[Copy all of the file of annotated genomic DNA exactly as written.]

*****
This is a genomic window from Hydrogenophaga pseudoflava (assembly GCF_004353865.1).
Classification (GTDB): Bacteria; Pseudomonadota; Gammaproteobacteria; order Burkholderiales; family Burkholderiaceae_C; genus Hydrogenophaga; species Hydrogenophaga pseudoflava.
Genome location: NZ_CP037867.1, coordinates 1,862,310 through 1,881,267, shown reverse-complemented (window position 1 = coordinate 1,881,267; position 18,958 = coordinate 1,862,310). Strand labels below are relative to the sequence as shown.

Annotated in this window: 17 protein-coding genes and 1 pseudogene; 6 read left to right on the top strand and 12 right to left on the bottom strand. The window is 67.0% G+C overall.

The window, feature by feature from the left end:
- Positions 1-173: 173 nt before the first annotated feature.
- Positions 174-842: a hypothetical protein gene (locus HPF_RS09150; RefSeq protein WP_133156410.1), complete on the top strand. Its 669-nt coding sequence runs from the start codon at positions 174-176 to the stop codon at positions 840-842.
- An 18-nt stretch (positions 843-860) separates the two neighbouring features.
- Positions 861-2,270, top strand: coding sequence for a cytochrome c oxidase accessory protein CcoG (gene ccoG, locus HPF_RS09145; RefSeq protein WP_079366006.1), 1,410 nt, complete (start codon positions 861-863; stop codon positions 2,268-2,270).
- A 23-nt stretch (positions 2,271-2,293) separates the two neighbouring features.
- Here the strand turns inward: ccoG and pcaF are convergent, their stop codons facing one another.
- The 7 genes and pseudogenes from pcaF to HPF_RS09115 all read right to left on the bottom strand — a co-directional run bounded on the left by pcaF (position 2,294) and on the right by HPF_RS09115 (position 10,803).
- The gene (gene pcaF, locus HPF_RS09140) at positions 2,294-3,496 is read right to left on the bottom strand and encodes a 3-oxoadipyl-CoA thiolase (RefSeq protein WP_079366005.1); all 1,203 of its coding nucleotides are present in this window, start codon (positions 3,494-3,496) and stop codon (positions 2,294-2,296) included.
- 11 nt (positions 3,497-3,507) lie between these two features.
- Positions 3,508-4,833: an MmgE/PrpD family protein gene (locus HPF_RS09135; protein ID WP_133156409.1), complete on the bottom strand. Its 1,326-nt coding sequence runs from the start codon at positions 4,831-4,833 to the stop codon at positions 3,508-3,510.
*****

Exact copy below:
This is a genomic window from Hydrogenophaga pseudoflava (assembly GCF_004353865.1).
Classification (GTDB): Bacteria; Pseudomonadota; Gammaproteobacteria; order Burkholderiales; family Burkholderiaceae_C; genus Hydrogenophaga; species Hydrogenophaga pseudoflava.
Genome location: NZ_CP037867.1, coordinates 1,862,310 through 1,881,267, shown reverse-complemented (window position 1 = coordinate 1,881,267; position 18,958 = coordinate 1,862,310). Strand labels below are relative to the sequence as shown.

Annotated in this window: 17 protein-coding genes and 1 pseudogene; 6 read left to right on the top strand and 12 right to left on the bottom strand. The window is 67.0% G+C overall.

The window, feature by feature from the left end:
- Positions 1-173: 173 nt before the first annotated feature.
- Positions 174-842: a hypothetical protein gene (locus HPF_RS09150; RefSeq protein WP_133156410.1), complete on the top strand. Its 669-nt coding sequence runs from the start codon at positions 174-176 to the stop codon at positions 840-842.
- An 18-nt stretch (positions 843-860) separates the two neighbouring features.
- Positions 861-2,270, top strand: coding sequence for a cytochrome c oxidase accessory protein CcoG (gene ccoG, locus HPF_RS09145; RefSeq protein WP_079366006.1), 1,410 nt, complete (start codon positions 861-863; stop codon positions 2,268-2,270).
- A 23-nt stretch (positions 2,271-2,293) separates the two neighbouring features.
- Here the strand turns inward: ccoG and pcaF are convergent, their stop codons facing one another.
- The 7 genes and pseudogenes from pcaF to HPF_RS09115 all read right to left on the bottom strand — a co-directional run bounded on the left by pcaF (position 2,294) and on the right by HPF_RS09115 (position 10,803).
- The gene (gene pcaF, locus HPF_RS09140) at positions 2,294-3,496 is read right to left on the bottom strand and encodes a 3-oxoadipyl-CoA thiolase (RefSeq protein WP_079366005.1); all 1,203 of its coding nucleotides are present in this window, start codon (positions 3,494-3,496) and stop codon (positions 2,294-2,296) included.
- 11 nt (positions 3,497-3,507) lie between these two features.
- Positions 3,508-4,833: an MmgE/PrpD family protein gene (locus HPF_RS09135; protein ID WP_133156409.1), complete on the bottom strand. Its 1,326-nt coding sequence runs from the start codon at positions 4,831-4,833 to the stop codon at positions 3,508-3,510.